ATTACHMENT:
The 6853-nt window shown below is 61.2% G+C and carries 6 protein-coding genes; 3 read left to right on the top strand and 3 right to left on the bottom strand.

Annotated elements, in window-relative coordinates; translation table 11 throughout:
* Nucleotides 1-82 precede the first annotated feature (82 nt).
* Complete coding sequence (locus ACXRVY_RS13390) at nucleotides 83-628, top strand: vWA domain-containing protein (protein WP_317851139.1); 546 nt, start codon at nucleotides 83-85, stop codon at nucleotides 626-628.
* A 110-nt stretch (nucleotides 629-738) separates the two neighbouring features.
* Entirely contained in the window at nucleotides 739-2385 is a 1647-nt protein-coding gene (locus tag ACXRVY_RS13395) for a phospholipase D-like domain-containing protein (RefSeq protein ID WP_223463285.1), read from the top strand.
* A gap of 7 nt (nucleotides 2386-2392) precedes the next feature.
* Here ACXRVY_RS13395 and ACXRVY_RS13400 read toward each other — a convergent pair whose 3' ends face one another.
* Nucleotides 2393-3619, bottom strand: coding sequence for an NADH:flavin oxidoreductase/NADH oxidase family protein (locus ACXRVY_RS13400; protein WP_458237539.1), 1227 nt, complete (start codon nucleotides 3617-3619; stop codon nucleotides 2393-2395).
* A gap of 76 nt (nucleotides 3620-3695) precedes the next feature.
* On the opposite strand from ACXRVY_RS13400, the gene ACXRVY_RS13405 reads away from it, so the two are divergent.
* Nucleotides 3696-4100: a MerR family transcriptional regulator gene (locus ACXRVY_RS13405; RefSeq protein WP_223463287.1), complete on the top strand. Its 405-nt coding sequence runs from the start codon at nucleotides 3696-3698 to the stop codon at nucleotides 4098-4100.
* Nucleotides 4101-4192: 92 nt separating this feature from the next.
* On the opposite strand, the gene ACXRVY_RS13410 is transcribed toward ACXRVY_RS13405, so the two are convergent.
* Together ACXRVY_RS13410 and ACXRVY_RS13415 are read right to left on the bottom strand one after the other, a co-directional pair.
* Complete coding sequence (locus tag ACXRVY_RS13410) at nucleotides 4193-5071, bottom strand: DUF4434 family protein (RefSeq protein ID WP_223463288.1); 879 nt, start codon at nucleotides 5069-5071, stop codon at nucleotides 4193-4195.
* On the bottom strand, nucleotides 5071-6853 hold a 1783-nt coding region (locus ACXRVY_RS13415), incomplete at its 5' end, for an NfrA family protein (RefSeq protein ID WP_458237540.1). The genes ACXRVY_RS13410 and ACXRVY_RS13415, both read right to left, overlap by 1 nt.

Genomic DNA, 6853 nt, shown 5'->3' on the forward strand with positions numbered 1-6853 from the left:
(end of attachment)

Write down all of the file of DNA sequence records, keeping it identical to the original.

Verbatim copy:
The 6853-nt window shown below is 61.2% G+C and carries 6 protein-coding genes; 3 read left to right on the top strand and 3 right to left on the bottom strand.

Annotated elements, in window-relative coordinates; translation table 11 throughout:
* Nucleotides 1-82 precede the first annotated feature (82 nt).
* Complete coding sequence (locus ACXRVY_RS13390) at nucleotides 83-628, top strand: vWA domain-containing protein (protein WP_317851139.1); 546 nt, start codon at nucleotides 83-85, stop codon at nucleotides 626-628.
* A 110-nt stretch (nucleotides 629-738) separates the two neighbouring features.
* Entirely contained in the window at nucleotides 739-2385 is a 1647-nt protein-coding gene (locus tag ACXRVY_RS13395) for a phospholipase D-like domain-containing protein (RefSeq protein ID WP_223463285.1), read from the top strand.
* A gap of 7 nt (nucleotides 2386-2392) precedes the next feature.
* Here ACXRVY_RS13395 and ACXRVY_RS13400 read toward each other — a convergent pair whose 3' ends face one another.
* Nucleotides 2393-3619, bottom strand: coding sequence for an NADH:flavin oxidoreductase/NADH oxidase family protein (locus ACXRVY_RS13400; protein WP_458237539.1), 1227 nt, complete (start codon nucleotides 3617-3619; stop codon nucleotides 2393-2395).
* A gap of 76 nt (nucleotides 3620-3695) precedes the next feature.
* On the opposite strand from ACXRVY_RS13400, the gene ACXRVY_RS13405 reads away from it, so the two are divergent.
* Nucleotides 3696-4100: a MerR family transcriptional regulator gene (locus ACXRVY_RS13405; RefSeq protein WP_223463287.1), complete on the top strand. Its 405-nt coding sequence runs from the start codon at nucleotides 3696-3698 to the stop codon at nucleotides 4098-4100.
* Nucleotides 4101-4192: 92 nt separating this feature from the next.
* On the opposite strand, the gene ACXRVY_RS13410 is transcribed toward ACXRVY_RS13405, so the two are convergent.
* Together ACXRVY_RS13410 and ACXRVY_RS13415 are read right to left on the bottom strand one after the other, a co-directional pair.
* Complete coding sequence (locus tag ACXRVY_RS13410) at nucleotides 4193-5071, bottom strand: DUF4434 family protein (RefSeq protein ID WP_223463288.1); 879 nt, start codon at nucleotides 5069-5071, stop codon at nucleotides 4193-4195.
* On the bottom strand, nucleotides 5071-6853 hold a 1783-nt coding region (locus ACXRVY_RS13415), incomplete at its 5' end, for an NfrA family protein (RefSeq protein ID WP_458237540.1). The genes ACXRVY_RS13410 and ACXRVY_RS13415, both read right to left, overlap by 1 nt.

Genomic DNA, 6853 nt, shown 5'->3' on the forward strand with positions numbered 1-6853 from the left: